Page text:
A bell tolls for spring

We’ve been stuck in a rain cycle for a while now. This week’s forecast was for rain every day, so I was prepared for another rough one. I’m use to the rain routine at work; get on my rain gear, keep tools tucked away and then spray mud off of everything, including myself, when I get home. I still managed to work a full week, but it hasn’t been easy: rain, wind, sun (kind of?) and then a cloudburst or two. We have definitely been swept up by the full swing of spring!

Time for a quickie

Today was another mixed bag of weather conditions. It started off cold with little bits of rain, but ended with the sun coming out for a bright showing. I’ve been aware of the plants waking up and leafing out and even some early spring bulbs like the crocus and snowdrops coming and going, but today, when the sun came out and my hoodie came down, I had my first spring awakening.

So when I finished my work for the day, I took a bunch of pictures to capture the bright light of spring. Remember light?…The sun?

I’m not a huge fan of Oregon Grape, but even I couldn’t help but be brightened by the cheerful yellow flowers.

Cool and creepy! A Cedar Deodora I think?

Heather in bloom.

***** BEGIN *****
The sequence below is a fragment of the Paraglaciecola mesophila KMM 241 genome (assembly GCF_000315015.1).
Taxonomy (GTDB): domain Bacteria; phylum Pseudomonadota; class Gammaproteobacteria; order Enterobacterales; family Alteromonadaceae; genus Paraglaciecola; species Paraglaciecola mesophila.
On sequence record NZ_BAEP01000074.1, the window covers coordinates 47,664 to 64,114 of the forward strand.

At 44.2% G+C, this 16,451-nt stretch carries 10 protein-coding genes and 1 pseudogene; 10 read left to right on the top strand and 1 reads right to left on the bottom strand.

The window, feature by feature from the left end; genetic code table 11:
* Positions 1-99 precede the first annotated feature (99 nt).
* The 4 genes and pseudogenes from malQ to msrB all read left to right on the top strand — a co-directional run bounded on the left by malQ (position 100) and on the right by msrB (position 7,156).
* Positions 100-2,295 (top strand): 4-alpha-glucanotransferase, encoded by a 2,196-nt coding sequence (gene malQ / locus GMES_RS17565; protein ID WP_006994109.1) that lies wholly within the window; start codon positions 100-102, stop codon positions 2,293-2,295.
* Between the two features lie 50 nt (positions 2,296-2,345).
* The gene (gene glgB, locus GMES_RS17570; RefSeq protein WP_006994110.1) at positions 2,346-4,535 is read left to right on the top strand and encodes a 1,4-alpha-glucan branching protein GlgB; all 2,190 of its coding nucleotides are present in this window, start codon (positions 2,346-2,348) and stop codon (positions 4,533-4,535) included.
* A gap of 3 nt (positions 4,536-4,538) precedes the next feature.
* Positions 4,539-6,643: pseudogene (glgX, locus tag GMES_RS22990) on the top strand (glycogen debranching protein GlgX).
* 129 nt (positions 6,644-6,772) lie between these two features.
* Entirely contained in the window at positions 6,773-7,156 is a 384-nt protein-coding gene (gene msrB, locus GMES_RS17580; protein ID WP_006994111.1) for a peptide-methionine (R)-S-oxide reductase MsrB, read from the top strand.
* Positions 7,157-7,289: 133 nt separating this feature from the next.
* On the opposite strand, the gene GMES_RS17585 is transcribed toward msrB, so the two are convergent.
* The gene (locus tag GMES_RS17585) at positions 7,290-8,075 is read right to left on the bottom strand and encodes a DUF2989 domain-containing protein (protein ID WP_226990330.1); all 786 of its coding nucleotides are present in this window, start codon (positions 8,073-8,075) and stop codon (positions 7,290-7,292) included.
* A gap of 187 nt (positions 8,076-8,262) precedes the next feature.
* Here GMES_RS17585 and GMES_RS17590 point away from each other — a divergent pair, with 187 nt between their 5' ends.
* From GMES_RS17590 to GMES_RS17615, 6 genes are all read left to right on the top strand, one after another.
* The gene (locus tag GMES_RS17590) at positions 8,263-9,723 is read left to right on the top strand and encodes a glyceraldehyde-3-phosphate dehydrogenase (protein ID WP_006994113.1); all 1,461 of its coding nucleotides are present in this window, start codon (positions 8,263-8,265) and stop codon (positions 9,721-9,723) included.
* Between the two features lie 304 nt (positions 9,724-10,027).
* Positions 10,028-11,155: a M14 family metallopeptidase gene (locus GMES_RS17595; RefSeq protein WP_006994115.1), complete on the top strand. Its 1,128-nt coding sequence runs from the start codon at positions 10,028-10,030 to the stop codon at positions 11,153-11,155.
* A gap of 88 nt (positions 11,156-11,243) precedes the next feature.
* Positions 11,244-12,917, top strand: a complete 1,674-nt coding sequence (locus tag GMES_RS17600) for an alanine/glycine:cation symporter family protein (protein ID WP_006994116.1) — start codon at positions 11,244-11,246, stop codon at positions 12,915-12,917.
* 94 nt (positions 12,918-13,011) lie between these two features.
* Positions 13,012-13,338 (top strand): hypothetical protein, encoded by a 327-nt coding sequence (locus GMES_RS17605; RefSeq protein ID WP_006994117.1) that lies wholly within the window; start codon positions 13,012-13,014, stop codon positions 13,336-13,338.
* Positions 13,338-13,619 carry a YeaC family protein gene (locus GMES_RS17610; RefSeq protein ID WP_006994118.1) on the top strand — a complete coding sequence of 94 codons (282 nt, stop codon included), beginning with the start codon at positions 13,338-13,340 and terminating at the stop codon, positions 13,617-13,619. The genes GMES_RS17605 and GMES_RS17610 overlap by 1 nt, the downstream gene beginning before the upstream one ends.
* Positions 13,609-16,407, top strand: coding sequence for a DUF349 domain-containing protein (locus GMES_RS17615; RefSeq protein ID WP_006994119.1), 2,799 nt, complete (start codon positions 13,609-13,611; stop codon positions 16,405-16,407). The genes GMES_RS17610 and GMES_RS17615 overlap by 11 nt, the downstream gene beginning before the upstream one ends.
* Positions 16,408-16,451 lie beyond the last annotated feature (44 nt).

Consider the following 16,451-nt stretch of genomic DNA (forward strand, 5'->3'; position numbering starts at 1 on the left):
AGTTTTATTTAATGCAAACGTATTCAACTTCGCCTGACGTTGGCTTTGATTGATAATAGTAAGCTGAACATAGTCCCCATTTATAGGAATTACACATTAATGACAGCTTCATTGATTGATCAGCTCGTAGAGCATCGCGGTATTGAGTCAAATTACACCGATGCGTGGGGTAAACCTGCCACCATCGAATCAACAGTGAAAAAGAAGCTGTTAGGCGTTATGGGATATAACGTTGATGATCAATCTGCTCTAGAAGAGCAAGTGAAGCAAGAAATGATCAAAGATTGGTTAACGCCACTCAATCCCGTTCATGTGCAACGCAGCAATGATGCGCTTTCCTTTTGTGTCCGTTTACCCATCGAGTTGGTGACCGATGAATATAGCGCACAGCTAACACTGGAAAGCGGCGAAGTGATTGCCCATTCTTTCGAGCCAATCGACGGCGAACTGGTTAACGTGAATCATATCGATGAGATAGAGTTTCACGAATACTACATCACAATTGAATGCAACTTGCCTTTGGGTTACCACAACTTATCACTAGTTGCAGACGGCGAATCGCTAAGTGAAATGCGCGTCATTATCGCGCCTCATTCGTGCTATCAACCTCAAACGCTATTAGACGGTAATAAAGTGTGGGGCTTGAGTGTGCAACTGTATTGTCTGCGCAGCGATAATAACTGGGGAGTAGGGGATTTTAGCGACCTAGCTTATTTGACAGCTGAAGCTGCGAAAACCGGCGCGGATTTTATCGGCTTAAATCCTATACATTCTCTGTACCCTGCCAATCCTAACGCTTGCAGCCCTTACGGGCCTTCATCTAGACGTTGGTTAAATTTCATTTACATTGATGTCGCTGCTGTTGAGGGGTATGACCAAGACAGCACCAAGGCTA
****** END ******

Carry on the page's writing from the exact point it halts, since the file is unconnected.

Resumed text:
Pieris snows in the springtime!

Barberry under the sea?


Round two: Back to the homestead

Also known as “let your pictures do the talking”.

It was a great afternoon to walk around and catch up on the garden. There’s quite a few pictures, so take breaks when you need to.

Ceanothus ‘Dark Star’ just starting to show color!

A view from under the Akebono, my Japanese flowering cherry.

Narcissus; The scent of spring. Remember to stop and sniff.

Spring bulbs continue to shoot up everywhere. !

The first iris every year.

Early tulips. I’ve had these for over twenty years. Always one of my favorites!

I don’t think your suppose to let rhubarb flower, but how can I resist?

A trout lily that disappeared for a few years. A little out of focus, but I just had to include it anyways.

A frog’s day out.

Checkered lily.

The backyard hedge. I reduced its height dramatically last year, but left a dead branch for the birds to perch on.

A Peony whose buds are starting to swell.

You know I was in a sunny mood if I was taking pictures of dandelions and English daisies in the grass.

Tulips the deer haven’t found?

Trillium returns! Tra, La, La, La…Trillium!


Brunnera with a dark stem. It will keep blooming nearly all summer long.


Violets en mass.

Well, for those of you who made it to the end, thanks for joining me on this lovely day. Make sure to get out there and enjoy it while you can.

Happy Spring!

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17 thoughts on “Spring-a-Ding-Ding!

  1. I can’t believe that checkered lily, Bridget.. ! That’s for real? You have quite a unique and surprising collection of plants.. and a true flowering cherry tree.. Sakura. ! How lovely to spend a spring day in the yard with you. Getting my hands dirty lately, as well.. carving out some areas. Just tossed a bunch of seeds, and the seedlings in the greenhouse here are doing very well.. hey those greenhouses really work! So much tall, wet grass here. We’ve had plenty of downpours as well. On and off with clear skies, and even a few rainbows looking into the valley…! You’re in cahoots with real celestial magic when you get to view one of those . . keep enjoying your Spring. ! ~*~